Smithfield Herald

Nonprofits join forces

Several nonprofits in the Triangle have joined forces to raise money and serve those in need.

The idea came from Dr. Martel Perry of Mt. Vernon Christian Church in Clayton. And so far, eight nonprofits have joined the Raleigh-Durham, Johnston County, Triangle Faith and Nonprofit Community Consortium.

The nonprofits bring a variety of missions to the consortium – faith-based initiatives, disaster preparedness and recovery, youth mentoring and the prevention of domestic violence and sexual assault.

Perry, who has worked in nonprofits for more than 20 years, thinks the Triangle nonprofits can accomplish more by working together.

“If we were to try to get sponsorships, having different organizations approach the same individuals creates a tough situation if you’re doing similar things,” Perry said. “You end up competing against yourself.”

Perry said the consortium will seek grants that the nonprofits will share.

Also, he said having diverse nonprofits under one umbrella could improve the delivery of services. For example, he pointed to member nonprofit Community Anchors Limited, whose mission is disaster preparedness and recovery. In the event of a natural disaster, Perry said, the seven other nonprofits, which include two churches, could support by providing shelter and calling on their congregations for donations of money and supplies.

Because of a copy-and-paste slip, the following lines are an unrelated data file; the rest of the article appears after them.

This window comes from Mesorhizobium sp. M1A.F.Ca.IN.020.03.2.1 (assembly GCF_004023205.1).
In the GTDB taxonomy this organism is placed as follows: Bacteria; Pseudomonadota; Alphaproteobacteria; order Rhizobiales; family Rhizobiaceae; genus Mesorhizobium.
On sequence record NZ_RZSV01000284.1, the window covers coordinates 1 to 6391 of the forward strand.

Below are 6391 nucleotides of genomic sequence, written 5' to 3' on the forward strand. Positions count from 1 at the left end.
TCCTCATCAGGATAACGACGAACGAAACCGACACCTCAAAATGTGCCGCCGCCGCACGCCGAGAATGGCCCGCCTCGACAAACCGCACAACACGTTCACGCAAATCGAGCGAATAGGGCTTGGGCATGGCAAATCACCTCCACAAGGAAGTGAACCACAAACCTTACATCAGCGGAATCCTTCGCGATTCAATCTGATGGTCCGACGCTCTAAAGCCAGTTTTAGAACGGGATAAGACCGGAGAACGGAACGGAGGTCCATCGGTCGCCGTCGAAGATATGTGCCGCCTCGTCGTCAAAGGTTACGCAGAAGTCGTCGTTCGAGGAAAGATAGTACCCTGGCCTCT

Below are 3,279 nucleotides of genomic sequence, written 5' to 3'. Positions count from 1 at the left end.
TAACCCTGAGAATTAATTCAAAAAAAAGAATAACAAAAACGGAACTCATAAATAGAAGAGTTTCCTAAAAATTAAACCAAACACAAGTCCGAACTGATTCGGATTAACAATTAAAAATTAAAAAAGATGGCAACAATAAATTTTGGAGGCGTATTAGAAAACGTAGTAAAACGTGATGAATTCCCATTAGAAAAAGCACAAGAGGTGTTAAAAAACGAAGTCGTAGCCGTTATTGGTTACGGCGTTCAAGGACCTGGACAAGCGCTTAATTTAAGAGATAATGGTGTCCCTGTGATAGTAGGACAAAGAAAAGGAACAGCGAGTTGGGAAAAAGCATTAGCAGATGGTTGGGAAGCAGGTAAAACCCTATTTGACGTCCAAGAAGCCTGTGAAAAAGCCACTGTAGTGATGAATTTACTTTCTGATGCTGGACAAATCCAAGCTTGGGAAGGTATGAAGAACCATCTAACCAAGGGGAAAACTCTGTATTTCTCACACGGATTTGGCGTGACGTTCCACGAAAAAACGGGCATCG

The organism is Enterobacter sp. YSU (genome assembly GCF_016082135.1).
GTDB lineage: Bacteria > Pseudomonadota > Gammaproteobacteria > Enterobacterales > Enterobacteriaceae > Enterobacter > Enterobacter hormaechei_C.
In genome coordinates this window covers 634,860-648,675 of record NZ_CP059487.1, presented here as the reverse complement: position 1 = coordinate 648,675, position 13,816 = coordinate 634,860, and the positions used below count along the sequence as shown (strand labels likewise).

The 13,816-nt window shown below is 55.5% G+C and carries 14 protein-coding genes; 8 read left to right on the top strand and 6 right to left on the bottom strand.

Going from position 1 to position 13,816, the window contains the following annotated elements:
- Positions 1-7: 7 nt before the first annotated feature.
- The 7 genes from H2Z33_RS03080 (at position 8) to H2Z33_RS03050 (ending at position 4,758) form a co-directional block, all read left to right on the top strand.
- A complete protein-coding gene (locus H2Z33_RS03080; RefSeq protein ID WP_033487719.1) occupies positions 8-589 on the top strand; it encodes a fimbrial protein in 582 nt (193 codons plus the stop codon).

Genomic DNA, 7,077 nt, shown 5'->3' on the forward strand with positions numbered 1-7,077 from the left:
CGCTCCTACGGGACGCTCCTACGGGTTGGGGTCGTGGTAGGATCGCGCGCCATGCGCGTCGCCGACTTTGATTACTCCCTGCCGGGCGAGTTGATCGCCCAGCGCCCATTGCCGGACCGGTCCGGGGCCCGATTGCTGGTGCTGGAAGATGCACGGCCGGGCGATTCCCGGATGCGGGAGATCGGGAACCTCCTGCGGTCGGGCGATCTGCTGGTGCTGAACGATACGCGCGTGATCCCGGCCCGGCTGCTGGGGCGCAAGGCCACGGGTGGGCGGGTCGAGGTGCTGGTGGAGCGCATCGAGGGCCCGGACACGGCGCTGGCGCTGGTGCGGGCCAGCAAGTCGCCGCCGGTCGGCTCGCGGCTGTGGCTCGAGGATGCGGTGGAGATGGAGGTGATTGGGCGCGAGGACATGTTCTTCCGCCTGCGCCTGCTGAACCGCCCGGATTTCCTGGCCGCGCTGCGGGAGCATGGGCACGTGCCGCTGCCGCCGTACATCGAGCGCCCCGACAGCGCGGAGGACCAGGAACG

Working with the town

At a recent Clayton Town Council meeting, the Rev. Terence K. Leathers, pastor of Mt. Vernon Christian Church, called on Clayton leaders to form a partnership with the consortium. He envisions the consortium helping the town build and improve upon community programs that seek to help women, children, youth, families and the elderly.

The consortium would not seek funding from the town, Leathers said. Instead, the town and consortium could seek grants jointly, he said.

The consortium and town could also save money by sharing resources, including facilities and training, Leathers said. “We need better understanding between local government and nonprofits to reduce duplicated efforts and pursue better funding opportunities,” he said.

Councilman Michael Grannis said he had seen one of the nonprofits in action. He attended the graduation ceremony for the Engaging Men Rites of Passage Program, which mentors teen boys. Leathers helped to create that program, which is one of the nonprofits in the consortium.

“The potential that this organization has to enhance our community and our communities’ teenagers has the basis of being something very good that we might like to be a part of,” Grannis said.

The full council said it wanted to discuss the logistics of a partnership before signing on.

The nonprofits in the consortium are Harbor Inc., the Men of Distinction, Community Anchors Limited, the Torch Rites of Passage Mentoring Program, the N.C. Coalition Against Sexual Assault, Mount Vernon Christian Church, the White Rock Baptist Church Enrichment Center and the Business-Nonprofit-Church Community International Institute in Apex.

The consortium invites other nonprofits to join.